■ mmnnicatfon with various agents
vr.d managers in an efTort to secure
-ui'able performers. Other suggestions were that some horse jumping
contests be staged, and a wag-on race
oi 'earn race.
1 halrmen of the exhibits committees
reported that work in connection with
the >-* urine of exhibits was  forging
bead, and promise some very good
Mr Fi.'ik informed the meeting that
thc Canadian Bank of fVinimerce was
willing to donate a solid silver cup,
as a -special prize, to be given to the
.  :.-r   ot   the   champianship   class,
ifrj o * section.
Owing to the difficulty in securing
suitable ribbons for winners of the
various classes, it was decided that
ribbons denoting prizes would be con-
flned to winners in the live stock aud
cattle classes, all inanimate exhibits
heing decorated with cards. The winners of the poultry section also will be
Indicated by various colored cards.
ft was suggested that owing to the
difficulty in procuring a permanent
secretary who would be able to devote all his time tv secretarial duties,
a permanent treasurer he elected, with
tuthorlty to look after the financial
Ride of the exhibition, and that authority be given to the president and treasurer to siirn cheques on behalf of the
Association. This was put to the
meeting and carried, Mr. J P link
having thai office put upon him.
The appointment of W. F. Qough as
acting secretary pro tern, was confirmed by the meeting.
in order to balance the prize to the
■ hampionship Hairy cow. h was sug-
gested   that   the special   prize nf Jlft,
given  by ths Imperial Hark of Canada, be given to the winner of the
championship class, bull section.
The  meeting  then  adjourned   until
■ exi Monday, August 28th.
Official Thermometer Itcnillnu:*
At Cranbrook
Max. Mln.
Thursday, Augusl 17   82 ?,s
Friday, August 18   8.1 -40
1 Saturday. August 19  82 58
Sunday, August 20   8*"> 54
Monday. Augusl. 21    77 40
Tuesday, August 22   81 39
Wednesday, August 23  83 53
Cranbrook Fall Fair, Tuesday & Wednesday, Sept. 12 &13
The Big East Kootenay Fair
Tuesday, September 12. Music by Crnnbrook Dane* Orcbntn.     ■       QftflCC flt  AuditOniHTl   EflCn   CVCniflfl^       "      Wednesday, 8.-pteml)«r IS, Musi, l.y llobliiRor-'a Orchestra. VAiM    1"W0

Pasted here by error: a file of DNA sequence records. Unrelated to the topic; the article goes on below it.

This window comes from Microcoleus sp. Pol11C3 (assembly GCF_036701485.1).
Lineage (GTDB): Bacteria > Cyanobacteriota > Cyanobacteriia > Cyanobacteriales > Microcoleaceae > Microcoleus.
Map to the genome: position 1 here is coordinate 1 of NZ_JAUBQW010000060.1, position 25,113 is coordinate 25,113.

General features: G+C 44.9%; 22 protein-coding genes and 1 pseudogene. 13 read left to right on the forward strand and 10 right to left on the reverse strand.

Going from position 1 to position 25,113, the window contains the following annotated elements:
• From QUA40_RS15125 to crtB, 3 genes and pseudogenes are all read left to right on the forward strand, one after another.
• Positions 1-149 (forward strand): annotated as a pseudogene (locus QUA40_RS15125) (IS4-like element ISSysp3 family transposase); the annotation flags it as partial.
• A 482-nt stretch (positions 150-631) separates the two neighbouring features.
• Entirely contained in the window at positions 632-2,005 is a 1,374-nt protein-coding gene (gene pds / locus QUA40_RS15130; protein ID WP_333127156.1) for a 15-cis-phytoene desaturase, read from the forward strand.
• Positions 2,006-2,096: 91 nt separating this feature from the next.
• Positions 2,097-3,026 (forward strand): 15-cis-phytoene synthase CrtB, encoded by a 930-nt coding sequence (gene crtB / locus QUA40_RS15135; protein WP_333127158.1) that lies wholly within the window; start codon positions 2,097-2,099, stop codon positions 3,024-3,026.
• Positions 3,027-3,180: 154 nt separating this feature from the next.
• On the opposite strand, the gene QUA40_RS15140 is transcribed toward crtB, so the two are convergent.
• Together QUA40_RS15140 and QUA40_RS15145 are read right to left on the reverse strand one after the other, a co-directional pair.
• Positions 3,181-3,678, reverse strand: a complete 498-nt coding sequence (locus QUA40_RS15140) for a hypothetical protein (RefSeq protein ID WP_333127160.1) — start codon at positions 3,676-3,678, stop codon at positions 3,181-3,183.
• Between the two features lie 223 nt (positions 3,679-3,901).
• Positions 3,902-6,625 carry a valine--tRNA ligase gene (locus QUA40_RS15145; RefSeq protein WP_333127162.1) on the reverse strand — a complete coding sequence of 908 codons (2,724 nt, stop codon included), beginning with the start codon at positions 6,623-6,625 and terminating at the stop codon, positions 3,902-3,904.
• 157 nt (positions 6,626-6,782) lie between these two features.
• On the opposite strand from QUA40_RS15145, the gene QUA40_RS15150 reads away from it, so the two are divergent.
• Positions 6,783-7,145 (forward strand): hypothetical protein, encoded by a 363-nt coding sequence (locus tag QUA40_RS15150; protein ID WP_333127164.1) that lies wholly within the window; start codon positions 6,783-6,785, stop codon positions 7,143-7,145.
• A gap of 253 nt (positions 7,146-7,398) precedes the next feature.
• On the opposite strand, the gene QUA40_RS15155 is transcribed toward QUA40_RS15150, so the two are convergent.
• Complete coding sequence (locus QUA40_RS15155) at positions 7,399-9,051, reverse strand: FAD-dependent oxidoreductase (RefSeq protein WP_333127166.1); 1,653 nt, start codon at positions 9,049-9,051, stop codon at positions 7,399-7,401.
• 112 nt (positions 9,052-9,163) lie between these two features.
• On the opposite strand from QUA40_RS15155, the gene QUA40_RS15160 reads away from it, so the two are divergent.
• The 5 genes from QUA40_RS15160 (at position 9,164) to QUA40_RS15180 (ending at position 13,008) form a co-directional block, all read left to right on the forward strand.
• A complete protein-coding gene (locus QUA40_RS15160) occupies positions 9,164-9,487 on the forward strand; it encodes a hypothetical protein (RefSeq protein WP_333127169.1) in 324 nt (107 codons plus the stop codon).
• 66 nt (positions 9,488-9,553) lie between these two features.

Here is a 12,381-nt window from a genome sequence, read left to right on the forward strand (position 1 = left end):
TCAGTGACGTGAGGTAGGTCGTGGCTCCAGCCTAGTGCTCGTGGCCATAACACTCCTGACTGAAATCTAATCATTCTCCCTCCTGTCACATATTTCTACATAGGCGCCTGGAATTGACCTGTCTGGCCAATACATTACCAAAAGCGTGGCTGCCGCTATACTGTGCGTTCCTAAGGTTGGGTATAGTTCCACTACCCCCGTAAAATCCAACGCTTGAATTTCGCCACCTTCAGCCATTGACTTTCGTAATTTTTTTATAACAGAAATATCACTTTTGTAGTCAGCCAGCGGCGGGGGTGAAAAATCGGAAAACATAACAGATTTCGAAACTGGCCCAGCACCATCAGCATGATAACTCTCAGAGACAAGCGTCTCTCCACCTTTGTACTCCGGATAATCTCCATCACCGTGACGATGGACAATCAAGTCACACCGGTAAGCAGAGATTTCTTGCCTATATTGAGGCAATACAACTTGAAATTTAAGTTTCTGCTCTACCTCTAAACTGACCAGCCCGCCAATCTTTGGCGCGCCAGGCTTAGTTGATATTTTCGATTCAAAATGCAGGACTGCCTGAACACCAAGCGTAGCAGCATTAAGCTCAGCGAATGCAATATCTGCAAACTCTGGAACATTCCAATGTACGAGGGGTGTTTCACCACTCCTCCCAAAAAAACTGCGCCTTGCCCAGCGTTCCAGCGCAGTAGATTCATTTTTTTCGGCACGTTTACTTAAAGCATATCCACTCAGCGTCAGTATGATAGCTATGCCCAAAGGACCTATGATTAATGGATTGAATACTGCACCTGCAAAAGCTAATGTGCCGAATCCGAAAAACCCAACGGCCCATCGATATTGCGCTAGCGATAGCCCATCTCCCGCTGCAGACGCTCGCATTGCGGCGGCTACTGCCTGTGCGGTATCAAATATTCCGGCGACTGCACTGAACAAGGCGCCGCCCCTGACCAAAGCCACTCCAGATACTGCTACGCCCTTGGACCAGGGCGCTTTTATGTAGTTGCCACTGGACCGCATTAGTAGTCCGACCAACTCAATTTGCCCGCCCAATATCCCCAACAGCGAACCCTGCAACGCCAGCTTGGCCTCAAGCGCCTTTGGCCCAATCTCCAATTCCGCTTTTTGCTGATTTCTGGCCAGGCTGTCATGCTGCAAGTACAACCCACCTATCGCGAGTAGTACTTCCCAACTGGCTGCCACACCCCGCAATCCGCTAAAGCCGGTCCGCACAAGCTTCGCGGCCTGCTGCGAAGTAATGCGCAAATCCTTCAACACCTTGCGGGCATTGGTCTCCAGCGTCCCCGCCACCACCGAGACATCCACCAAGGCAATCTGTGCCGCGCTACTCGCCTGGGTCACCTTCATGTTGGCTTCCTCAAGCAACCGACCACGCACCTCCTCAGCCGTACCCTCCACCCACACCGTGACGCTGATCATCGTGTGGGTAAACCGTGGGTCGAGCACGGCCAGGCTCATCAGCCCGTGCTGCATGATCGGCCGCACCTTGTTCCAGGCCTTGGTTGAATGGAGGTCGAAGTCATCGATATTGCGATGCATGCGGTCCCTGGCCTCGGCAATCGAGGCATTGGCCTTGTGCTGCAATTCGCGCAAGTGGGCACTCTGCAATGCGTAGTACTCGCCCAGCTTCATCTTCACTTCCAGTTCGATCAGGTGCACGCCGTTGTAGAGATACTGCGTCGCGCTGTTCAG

The Satisfaction that good
work gives Is worth many
limes what you pay.
Jewelers and Opticians
c I'll Wait ii Inspectors
Che Cranbrook Herald
I'u.li.li.il  ovyry Thursday.
Editor end Proprietor
Subscription Price
To I'lllteil Male* ..
.. S-.CII per year
.. $3,50 per j cur
"Willi  a   UlMlo.ll   Without   .  MUMle'
Crlnlnl   b.    I iili.it   I.ulmr
Ailv.ii I uiiiii r.i.i.H -n Application.
Chain''1* tur Ailv.MI„iti_ MUST be In
this olll.e IVcdne.iliLy nuuu the currant
mnl. t. secure attention.
free ami untrammelled electpi*!
and say they were "misled" in j
voting the way they did?
but the choicest morsel is in
the last paragraph of the statement the Premier makes, llel
has no hesitation in saying—
though perhaps if he Iiad such
laps! linguae would remain dis-'
creetly unsaid—that liolh tht
bootleggers and the prohibition- ]
ists were opposed to lllm. Ho
could not have offended any1
more had he gone a little far-:
ther and pointed out Who was
which. The bootleggers are the
people thai the Premier's Mod-
oration Act was going to wipe
out of existence, and the prohibitionists at one lime thought
the Premier their friend.
lt takes a well balanced mall
lo swallow losses philosophically, and the mail who does nol!
show up well when lie is loshiB.1
lacks one of Uie qualities ihal a
party leader should lmve. anil
much more so the leader of a
liut does not the Premier say
\w won, except for a 289 majority? Ah, well, Ihat setiles It;
there is nothing more to In* snicli
except that the Premier has
started out admirably to lose.
the next election contest that
may be held In Cranbroolt ■
whenever it comes.
Mystery Mack of Montreal
A Serial written specially for tbe Cranbrook Herald.
1. The Stanton Murder
"We wore !
v.. [Ud mir tint
government ui
Oliver nil  Iiis I
wliere lit.- spen
in liie ciaiilin
union simply becaiiBO
i in dismissing tlie late